Month: October 2015

I have made a career out of being a professional non-expert.

Like today – when a large group of experts from government and companies met at the Mandarin Orchard Hotel in Singapore for the Asia Pacific Road Safety & Mobility Conference

Global Experts from all over the world had been flown in to give their view on the future of safe road travel.

The list of speakers included experts like

Professor Tobias Wallisser, Co-founder, Laboratory for Visionary Architecture (LAVA) from Germany speaking on “How Future Mobility will Transform the City”

Mr Eric Noble, Founder, The CarLab, from the USA, speaking on “The Future of the Car “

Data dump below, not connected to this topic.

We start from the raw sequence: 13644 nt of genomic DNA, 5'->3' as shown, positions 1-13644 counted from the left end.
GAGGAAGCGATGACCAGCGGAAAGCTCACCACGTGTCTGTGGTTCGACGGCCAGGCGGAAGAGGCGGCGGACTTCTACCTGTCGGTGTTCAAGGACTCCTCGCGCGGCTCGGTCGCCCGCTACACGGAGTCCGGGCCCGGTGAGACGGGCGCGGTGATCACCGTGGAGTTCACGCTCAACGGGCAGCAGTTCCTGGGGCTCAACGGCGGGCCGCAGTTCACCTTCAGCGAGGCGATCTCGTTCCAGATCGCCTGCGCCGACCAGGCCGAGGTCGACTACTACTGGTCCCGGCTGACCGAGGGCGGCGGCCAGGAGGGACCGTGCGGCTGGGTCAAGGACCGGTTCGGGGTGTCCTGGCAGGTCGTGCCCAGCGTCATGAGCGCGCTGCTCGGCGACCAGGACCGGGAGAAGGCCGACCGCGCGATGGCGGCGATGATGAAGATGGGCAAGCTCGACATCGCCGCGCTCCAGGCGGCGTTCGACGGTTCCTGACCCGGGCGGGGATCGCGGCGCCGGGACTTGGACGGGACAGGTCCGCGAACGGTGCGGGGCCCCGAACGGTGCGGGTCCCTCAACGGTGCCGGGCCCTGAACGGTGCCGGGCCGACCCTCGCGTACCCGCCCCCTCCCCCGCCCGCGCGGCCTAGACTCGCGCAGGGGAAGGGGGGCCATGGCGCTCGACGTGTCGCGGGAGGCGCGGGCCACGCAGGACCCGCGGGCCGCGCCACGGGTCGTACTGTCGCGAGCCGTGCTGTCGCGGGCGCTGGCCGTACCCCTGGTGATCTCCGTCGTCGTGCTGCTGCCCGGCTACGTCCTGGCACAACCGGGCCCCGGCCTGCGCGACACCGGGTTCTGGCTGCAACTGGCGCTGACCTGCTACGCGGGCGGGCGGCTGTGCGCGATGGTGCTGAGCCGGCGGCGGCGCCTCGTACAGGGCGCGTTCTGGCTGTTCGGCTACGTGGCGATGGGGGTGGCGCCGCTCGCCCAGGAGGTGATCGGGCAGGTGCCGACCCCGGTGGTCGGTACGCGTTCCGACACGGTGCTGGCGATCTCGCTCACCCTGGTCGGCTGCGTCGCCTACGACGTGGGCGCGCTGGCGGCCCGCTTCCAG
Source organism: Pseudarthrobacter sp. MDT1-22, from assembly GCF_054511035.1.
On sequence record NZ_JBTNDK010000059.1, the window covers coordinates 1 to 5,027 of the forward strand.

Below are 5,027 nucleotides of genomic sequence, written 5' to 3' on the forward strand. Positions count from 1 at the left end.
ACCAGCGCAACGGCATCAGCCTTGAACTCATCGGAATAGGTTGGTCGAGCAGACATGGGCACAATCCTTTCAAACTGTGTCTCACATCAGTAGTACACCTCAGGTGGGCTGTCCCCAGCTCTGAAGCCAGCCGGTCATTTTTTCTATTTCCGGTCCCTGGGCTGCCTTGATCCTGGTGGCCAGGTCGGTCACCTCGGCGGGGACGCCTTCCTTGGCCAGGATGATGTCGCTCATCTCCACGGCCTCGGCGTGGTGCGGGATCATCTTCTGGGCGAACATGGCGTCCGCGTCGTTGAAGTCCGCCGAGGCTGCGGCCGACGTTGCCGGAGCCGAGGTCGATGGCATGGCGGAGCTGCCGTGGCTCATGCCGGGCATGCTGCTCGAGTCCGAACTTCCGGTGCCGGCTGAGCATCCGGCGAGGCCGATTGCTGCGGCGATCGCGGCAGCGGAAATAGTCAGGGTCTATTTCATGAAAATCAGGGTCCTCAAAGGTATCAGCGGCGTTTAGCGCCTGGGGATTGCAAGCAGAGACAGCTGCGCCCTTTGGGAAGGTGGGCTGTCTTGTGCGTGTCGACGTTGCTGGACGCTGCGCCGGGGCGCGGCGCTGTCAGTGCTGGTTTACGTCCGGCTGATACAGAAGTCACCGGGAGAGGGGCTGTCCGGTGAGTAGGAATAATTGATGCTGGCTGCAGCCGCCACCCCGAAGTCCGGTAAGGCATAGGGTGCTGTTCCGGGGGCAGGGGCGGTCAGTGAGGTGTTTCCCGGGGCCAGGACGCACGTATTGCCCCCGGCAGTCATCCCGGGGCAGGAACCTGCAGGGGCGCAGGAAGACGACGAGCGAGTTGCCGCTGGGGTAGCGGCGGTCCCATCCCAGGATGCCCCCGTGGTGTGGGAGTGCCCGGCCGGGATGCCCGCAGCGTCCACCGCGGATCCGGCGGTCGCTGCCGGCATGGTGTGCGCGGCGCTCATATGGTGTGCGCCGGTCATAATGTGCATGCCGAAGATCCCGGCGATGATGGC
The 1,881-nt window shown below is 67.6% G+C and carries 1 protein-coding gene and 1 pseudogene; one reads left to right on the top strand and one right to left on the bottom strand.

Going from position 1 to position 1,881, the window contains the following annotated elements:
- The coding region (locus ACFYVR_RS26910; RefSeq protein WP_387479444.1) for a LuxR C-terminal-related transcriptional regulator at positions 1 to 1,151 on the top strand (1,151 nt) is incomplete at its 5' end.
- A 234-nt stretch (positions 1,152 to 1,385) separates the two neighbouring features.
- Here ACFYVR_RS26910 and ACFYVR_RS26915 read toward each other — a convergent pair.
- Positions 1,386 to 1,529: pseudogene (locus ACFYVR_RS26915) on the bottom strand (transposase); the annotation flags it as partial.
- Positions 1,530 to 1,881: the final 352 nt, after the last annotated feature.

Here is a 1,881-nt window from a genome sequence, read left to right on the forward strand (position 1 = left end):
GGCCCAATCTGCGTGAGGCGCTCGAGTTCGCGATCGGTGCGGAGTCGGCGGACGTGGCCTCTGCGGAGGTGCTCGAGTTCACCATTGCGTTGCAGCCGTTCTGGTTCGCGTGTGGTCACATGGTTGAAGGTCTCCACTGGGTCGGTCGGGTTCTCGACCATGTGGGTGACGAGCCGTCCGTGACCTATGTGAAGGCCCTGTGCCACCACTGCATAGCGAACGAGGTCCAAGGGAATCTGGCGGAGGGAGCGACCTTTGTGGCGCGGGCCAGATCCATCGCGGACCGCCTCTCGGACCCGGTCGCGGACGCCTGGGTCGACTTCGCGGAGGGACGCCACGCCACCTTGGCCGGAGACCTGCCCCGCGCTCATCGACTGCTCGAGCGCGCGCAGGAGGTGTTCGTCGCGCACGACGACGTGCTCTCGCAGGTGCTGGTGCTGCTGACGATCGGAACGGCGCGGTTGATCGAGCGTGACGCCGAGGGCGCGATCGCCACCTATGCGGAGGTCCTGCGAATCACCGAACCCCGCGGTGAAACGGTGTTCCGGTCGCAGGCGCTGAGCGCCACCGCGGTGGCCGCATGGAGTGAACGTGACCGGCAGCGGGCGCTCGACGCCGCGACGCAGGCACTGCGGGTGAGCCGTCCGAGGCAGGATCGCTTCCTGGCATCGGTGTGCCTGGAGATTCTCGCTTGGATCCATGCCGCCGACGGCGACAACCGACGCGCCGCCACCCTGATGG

Mr David Ward, Secretary General, Global NCAP, from the UK, speaking on “Road Map for Safer Cars 2020

Dr Cosmas Asam, Vice President, Strategy, BMW AG, from Germany, speaking on “A New Approach to Mobility”

Mr Chee Hong Tat, Singapore Minister of State, Ministry of Health & Ministry of Communications and Information

And so on.

There was only one non-expert speaker:


A person who with any stretch of the imagination cannot be called an expert on road safety.

So why did they select me to be one of the speakers?

Because it makes a lot of sense to bring in someone to give a different perspective, because when all are coming from the same industry, have similar background and experiences then the ideas presented tend to be the same.

It is often the job of a professional speaker.

It’s like how kings historically used to have a Jester who could speak the uncomfortable truth in front of the king without the risk of being killed. Or how Ceasar had a slave whisper “you are mortal” in his ear so he would not start to think he was a god with all the praise he would be getting from “yes sayers” around him.